Archive for February, 2010

Wacke

28 February 2010

Wacke is pronounced “wacky.” It’s a name for coarse sandstone that contains a lot of junk: clay, rock fragments and minerals other than quartz. This is a closeup of wacke from the Oakland Conglomerate from Shepherd Canyon (more about that below).

wacke

The geologist looks at this and envisions a young mountain range with rivers carrying its coarse debris offshore, where a submarine canyon carries the stuff into a deep basin. Something like the Russian River, or the Mad or Eel Rivers, and a canyon like the Monterey Canyon. This rock formed about 70 to 80 million years ago, in the Campanian Age of the Cretaceous Period.

I’m going to be giving a talk on March 17th to the Friends of Sausal Creek about the geology of its watershed, which runs through Fruitvale and up Shepherd Canyon and the slopes of Joaquin Miller Park. Everyone is invited and there is no charge. It’ll be at the Dimond Library, 3565 Fruitvale Avenue, from 7 to 9 p.m. I’ll be bringing rocks and showing Powerpoints and possibly being a little wacky. What else have you got to do the night of St. Patrick’s Day?

Punk shale

23 February 2010

Up along Skyline Boulevard between Snake and Shepherd Canyon Roads is a long section of crumbling roadcut. The rock there is mapped as brown mudstone that has been questionably assigned to the Sobrante Formation. OK, enough of that. What struck me about it is how weak it is. This exposure is an excavation, probably for a garage, dug a good four meters deep into the hillside. And all the way in, it consists of this crappy stuff. Click the photo for an 800×800 closeup.

punk shale

The bedding slopes to the right; you can see three different units in this shot which is maybe two meters high. On top is a blocky layer richly stained with iron; the middle is lighter and crumblier, and on the bottom is a dark claystone. The big vertical streaks are backhoe marks, that’s how soft this material is. You can pluck it apart with your hands, scratch it with your fingernail. The dark layer is as creamy as chocolate between the teeth. As I stood there, the rattle of falling pebbles was nearly constant.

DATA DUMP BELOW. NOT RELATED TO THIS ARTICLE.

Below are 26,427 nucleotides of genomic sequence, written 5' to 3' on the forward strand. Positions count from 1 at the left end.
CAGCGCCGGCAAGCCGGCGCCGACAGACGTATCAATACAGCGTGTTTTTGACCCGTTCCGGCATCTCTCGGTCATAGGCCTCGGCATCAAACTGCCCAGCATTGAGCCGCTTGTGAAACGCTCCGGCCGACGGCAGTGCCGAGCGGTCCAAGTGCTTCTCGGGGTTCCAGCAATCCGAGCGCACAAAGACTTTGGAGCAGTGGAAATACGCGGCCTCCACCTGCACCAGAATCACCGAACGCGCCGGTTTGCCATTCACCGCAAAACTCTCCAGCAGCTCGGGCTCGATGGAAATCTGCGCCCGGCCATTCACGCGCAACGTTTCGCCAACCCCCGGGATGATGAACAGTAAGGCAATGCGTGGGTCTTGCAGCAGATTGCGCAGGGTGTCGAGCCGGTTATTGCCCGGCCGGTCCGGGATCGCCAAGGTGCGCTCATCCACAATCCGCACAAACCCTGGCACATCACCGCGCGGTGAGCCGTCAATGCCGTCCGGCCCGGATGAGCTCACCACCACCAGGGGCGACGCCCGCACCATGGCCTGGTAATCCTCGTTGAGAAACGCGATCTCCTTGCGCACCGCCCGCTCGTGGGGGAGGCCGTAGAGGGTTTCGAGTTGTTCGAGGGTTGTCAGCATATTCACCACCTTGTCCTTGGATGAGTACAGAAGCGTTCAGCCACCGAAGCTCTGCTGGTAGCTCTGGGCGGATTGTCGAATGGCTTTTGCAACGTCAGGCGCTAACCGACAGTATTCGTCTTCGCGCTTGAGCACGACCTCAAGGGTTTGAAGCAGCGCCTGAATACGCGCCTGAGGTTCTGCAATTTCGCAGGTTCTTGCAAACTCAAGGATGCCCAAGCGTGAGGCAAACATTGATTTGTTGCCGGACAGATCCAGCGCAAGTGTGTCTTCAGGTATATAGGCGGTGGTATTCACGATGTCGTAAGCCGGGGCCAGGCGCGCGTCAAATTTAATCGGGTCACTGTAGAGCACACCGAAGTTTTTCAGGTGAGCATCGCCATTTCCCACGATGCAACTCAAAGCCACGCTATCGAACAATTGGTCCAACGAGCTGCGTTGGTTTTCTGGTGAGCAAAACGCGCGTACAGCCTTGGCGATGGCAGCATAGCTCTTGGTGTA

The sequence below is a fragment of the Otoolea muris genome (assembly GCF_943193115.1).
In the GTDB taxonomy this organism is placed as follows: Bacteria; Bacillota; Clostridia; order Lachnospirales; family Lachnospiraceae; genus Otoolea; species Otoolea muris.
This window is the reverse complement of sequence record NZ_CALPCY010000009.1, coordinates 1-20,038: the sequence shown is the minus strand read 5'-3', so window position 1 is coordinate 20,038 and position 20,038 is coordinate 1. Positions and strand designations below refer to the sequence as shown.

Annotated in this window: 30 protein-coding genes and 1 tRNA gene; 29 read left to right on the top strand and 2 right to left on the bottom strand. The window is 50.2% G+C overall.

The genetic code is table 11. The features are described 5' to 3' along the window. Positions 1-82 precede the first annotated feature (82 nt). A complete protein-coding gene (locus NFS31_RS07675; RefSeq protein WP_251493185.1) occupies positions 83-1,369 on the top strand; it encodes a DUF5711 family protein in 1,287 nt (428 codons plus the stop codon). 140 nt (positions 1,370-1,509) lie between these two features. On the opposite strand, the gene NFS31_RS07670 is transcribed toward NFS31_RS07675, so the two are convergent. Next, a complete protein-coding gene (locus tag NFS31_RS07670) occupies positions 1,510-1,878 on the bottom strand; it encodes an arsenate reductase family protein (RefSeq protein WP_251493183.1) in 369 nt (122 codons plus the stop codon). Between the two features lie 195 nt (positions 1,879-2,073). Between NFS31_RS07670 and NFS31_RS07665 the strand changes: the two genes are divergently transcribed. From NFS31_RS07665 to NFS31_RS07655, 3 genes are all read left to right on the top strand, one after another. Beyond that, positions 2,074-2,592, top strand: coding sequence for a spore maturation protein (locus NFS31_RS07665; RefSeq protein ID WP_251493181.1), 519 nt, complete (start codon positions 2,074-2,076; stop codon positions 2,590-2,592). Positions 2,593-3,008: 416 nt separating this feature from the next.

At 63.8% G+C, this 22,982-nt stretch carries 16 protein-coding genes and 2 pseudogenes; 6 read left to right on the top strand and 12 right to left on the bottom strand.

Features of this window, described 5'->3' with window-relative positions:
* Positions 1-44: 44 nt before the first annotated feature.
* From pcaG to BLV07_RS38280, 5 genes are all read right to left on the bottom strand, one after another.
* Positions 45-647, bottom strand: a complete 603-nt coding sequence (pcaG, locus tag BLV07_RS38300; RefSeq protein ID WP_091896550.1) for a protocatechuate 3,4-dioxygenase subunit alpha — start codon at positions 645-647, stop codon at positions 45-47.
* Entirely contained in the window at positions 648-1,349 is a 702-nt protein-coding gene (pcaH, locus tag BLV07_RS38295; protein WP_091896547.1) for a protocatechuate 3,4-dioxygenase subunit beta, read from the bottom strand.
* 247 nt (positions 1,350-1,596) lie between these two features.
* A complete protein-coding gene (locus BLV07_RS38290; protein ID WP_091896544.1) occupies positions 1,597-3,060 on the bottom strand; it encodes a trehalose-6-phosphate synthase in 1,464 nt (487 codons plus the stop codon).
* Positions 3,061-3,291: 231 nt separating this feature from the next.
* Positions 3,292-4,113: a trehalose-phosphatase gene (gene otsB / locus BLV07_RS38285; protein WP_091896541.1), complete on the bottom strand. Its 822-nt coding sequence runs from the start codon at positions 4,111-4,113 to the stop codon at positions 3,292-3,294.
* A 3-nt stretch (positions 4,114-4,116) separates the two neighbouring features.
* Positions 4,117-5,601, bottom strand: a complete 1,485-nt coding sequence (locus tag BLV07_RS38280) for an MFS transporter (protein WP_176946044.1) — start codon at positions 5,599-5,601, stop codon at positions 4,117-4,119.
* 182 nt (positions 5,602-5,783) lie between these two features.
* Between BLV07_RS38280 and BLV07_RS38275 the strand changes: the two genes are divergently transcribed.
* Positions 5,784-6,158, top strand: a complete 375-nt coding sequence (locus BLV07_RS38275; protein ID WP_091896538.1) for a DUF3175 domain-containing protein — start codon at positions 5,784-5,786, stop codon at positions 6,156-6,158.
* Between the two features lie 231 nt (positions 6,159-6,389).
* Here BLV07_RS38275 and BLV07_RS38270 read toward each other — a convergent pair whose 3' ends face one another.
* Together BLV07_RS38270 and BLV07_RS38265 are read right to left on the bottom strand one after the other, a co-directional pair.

Covered with soil and shaded by trees, this rock will stay in place all right. But excavate into it and it turns to dry rubble. The roadcut is a steep slope of loose shale bits, topped with a meter or so of fresh strata and a big tangle of exposed tree roots dangling in the air. When the next big earthquake hits Oakland, expect this stretch of road to be buried and barred by fallen trees.

I think it’s earthquakes that have shattered this rock so pervasively over the years. It took thousands of them to lift these hills, and the process continues as surely as the continents move. Also, high, steep hills tend to focus seismic waves toward their peaks. Consider this account of the 1857 Fort Tejon earthquake in the Los Angeles Star (17 Jan 1857):

“We may here relate what has come to our knowledge through the Rev. Mr. Bateman, who was traveling to Fort Tejon at the time. Previous to feeling the earth’s vibration, his attention, and that of his party, was attracted by a tremendous noise issuing from a mountain in that neighborhood, south of the Fort. Immediately after, they felt the shock. In conversation with Mr. Botts, in charge of the mill at the Fort, he stated that his attention was also attracted by the same noise, and on looking towards the mountain, he saw issue from its topmost peak, a mass of rock and earth, which was forced high into the air—this was unaccompanied by smoke or fire. The shock immediately succeeded. Thereafter, a noise from that mountain was premonitory of every succeeding shock, no matter how slight.”


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